Field Marshal Fonseka’s assertion that battlefield atrocities could have taken place, only during his absence, should be examined against the backdrop of accusation as regards systematic annihilation of the Tamil community in the Vanni during the eelam war IV. Field Marshal Fonseka had dealt a devastating blow to ongoing efforts to portray Sri Lanka’s war against the LTTE as a campaign against the Tamil community.
Field Marshal Fonseka’s onslaught certainly undermined those hell-bent on hauling Sri Lanka’s previous political and military leadership before a hybrid war crimes investigation mechanism over charges of systematic crimes against Tamil speaking people over a period of three years. The Maxwell Paranagama Commission, too, strongly recommended international technical expertise as well as observers in case the government of Sri Lanka decided against having foreign judges. The Paranagama Commission, appointed by former President Mahinda Rajapaksa, received the blessings of President Maithripala Sirisena. The writer, too, is of the firm belief that international participation in the proposed process should be acceptable to the leaders of the previous administration. It would be pertinent to keep in mind that the report on the Second Mandate of the Presidential Commission of Inquiry Into Complaints of Abductions and Disappearances received the backing of an international expert team, led by Sir Desmond de Silva, QC. Therefore, no one should find fault with Field Marshal Fonseka for throwing his weight behind the move.
Those who cannot stomach Sri Lanka’s triumph over terrorism will definitely find the former Chief of Defence Staff’s stand an obstacle to their efforts on the human rights front. Although, no final decision has been reached on the proposed judicial mechanism, Field Marshal Fonseka will be among those certainly to be summoned before the court. The Sinha Regiment veteran will defend the army during the entire eelam war, except the third week of May, 2009.
Field Marshal Fonseka contradicted the REPORT OF THE SECRETARY GENERAL’S PANEL OF EXPERTS (POE) ON ACCOUNTABILITY IN SRI LANKA in respect of all three allegations, namely indiscriminate use of artillery fire directed at civilians, artillery assaults on hospitals and other humanitarian locations and, finally, denial of humanitarian assistance to the Vanni population.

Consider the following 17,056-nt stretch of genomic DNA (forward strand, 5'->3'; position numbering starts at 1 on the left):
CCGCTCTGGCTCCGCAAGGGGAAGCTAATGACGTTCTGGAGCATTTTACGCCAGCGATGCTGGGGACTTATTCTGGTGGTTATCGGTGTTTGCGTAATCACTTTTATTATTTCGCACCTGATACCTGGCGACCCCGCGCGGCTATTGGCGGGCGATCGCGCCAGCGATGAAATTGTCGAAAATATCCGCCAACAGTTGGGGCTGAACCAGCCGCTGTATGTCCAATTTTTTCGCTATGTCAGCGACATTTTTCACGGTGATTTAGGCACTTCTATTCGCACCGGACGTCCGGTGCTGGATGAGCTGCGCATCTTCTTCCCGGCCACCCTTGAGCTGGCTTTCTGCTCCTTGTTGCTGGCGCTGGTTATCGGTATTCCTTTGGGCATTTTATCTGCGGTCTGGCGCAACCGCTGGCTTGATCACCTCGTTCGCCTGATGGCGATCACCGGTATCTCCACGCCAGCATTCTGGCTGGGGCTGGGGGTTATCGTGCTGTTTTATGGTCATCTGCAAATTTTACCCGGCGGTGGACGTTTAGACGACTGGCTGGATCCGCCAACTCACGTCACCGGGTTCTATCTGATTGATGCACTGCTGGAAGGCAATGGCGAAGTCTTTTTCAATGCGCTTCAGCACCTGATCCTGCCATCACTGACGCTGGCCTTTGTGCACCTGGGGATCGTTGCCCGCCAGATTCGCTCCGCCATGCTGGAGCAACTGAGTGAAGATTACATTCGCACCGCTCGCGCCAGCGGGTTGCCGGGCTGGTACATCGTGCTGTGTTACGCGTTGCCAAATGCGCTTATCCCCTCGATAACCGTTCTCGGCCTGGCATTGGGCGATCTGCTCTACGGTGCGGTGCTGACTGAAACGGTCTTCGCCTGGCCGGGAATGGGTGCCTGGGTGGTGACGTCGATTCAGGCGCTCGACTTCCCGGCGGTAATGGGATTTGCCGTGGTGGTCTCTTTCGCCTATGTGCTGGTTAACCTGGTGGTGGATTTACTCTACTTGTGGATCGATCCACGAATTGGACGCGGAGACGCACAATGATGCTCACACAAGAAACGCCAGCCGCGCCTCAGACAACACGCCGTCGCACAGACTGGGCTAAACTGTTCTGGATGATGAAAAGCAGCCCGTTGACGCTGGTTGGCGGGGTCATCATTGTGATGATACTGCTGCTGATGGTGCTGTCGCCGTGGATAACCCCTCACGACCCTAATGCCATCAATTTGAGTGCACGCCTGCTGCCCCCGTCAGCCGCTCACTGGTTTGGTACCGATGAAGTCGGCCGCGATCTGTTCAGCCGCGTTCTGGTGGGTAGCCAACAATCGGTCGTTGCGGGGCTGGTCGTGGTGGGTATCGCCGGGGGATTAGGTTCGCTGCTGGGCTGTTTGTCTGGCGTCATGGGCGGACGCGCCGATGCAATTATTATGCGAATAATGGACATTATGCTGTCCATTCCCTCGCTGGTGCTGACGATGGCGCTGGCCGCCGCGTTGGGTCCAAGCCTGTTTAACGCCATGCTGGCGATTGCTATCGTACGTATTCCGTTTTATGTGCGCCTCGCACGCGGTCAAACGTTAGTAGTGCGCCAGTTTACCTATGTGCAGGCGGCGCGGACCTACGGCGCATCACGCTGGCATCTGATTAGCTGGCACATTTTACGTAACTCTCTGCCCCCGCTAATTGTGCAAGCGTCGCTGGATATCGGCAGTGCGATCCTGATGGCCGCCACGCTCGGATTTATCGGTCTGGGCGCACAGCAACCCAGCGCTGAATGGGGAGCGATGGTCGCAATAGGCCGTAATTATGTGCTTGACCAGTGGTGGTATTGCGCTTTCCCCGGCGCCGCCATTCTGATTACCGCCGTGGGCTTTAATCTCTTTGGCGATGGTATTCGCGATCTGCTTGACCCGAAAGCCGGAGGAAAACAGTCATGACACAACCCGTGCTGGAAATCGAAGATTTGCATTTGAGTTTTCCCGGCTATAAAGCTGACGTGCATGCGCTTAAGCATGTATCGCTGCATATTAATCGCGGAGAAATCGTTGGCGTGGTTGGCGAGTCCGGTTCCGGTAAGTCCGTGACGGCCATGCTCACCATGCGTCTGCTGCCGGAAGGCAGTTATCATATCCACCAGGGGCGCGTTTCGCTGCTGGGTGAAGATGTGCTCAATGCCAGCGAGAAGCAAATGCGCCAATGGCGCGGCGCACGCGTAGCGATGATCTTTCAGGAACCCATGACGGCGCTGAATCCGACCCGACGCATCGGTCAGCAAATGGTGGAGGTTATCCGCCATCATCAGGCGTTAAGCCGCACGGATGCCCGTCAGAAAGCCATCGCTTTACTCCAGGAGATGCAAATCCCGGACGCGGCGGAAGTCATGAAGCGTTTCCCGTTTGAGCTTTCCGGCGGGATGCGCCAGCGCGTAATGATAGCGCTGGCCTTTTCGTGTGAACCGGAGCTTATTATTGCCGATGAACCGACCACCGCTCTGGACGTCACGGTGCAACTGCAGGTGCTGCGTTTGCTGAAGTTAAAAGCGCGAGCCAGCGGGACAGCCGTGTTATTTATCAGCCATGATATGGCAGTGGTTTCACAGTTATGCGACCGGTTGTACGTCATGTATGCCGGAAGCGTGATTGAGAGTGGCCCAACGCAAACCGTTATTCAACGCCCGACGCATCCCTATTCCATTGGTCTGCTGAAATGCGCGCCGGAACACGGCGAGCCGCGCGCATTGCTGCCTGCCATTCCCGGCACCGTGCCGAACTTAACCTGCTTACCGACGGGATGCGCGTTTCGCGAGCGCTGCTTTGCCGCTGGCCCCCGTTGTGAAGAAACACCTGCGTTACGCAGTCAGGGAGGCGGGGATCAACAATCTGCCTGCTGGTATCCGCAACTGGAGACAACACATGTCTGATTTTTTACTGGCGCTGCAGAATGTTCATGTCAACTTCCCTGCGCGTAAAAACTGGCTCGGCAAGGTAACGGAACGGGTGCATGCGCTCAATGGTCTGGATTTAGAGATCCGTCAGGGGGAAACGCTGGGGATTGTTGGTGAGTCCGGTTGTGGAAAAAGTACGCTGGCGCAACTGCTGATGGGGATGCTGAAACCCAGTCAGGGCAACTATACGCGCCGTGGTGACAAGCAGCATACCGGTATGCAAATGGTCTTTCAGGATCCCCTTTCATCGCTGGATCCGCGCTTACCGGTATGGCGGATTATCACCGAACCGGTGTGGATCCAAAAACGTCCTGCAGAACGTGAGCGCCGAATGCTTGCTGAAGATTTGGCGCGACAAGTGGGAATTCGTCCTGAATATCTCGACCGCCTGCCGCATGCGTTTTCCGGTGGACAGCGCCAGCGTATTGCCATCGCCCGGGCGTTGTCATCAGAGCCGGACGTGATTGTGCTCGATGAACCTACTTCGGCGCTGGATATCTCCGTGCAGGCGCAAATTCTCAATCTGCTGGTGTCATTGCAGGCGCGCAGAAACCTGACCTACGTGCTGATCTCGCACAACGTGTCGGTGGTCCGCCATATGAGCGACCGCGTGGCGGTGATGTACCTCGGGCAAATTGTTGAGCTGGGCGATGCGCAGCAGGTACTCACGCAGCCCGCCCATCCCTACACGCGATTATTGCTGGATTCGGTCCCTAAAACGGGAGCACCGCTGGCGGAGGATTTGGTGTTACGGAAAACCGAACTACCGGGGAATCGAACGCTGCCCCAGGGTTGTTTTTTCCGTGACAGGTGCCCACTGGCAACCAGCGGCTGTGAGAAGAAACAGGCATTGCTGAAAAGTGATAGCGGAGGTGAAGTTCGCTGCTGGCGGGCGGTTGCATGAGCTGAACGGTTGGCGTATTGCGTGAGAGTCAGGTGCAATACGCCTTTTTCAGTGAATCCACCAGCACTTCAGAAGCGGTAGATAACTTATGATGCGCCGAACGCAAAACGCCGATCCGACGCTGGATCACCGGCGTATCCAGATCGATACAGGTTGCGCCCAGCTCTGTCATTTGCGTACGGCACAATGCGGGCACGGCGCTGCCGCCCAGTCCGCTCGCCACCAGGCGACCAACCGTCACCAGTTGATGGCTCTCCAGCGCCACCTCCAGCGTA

The POE estimated the number of civilian deaths caused by the then Lt. Gen. Fonseka’s Army at over 40,000. The report, dated March 31, 2011, accused the Army of indiscriminate, as well as, deliberate targeting of civilians on the Vanni east front and then subjecting them to untold hardships following the end of the offensive. Let me reproduce the relevant section from the report verbatim: “In the limited surveys that have been carried out in the aftermath of the conflict, the percentage of people reporting dead relatives is high. A number of credible sources have estimated that there could have been as many as 40,000 civilian deaths. Two years after the end of the war, there is still no reliable figure for civilian deaths, but multiple sources of information indicate that a range of up to 40,000 civilian deaths cannot be ruled out at this stage. Only a proper investigation can lead to the identification of all of the victims and to the formulation of an accurate figure for the total number of civilian deaths (POE Report 137 paragraph)
Having accused the Army of massacring over 40,000 civilians on the basis of information provided by 2,300 persons (POE Report 17 paragraph), the three-member inquiry team declared that accusations cannot be verified for a period of 20 years (until March 31, 2031) and even then a declassification review is required.
Six months later the release of the POE report, the Amnesty International in a special report titled ‘WHEN WILL THEY GET JUSTICE? FAILURES OF SRI LANKA’S LEARNT AND RECONCILIATION COMMISSION’ estimated the number of civilians killed, due to military action, at 10,000. London headquartered Amnesty International based its much touted report on eyewitnesses, as well as, local and international aid workers.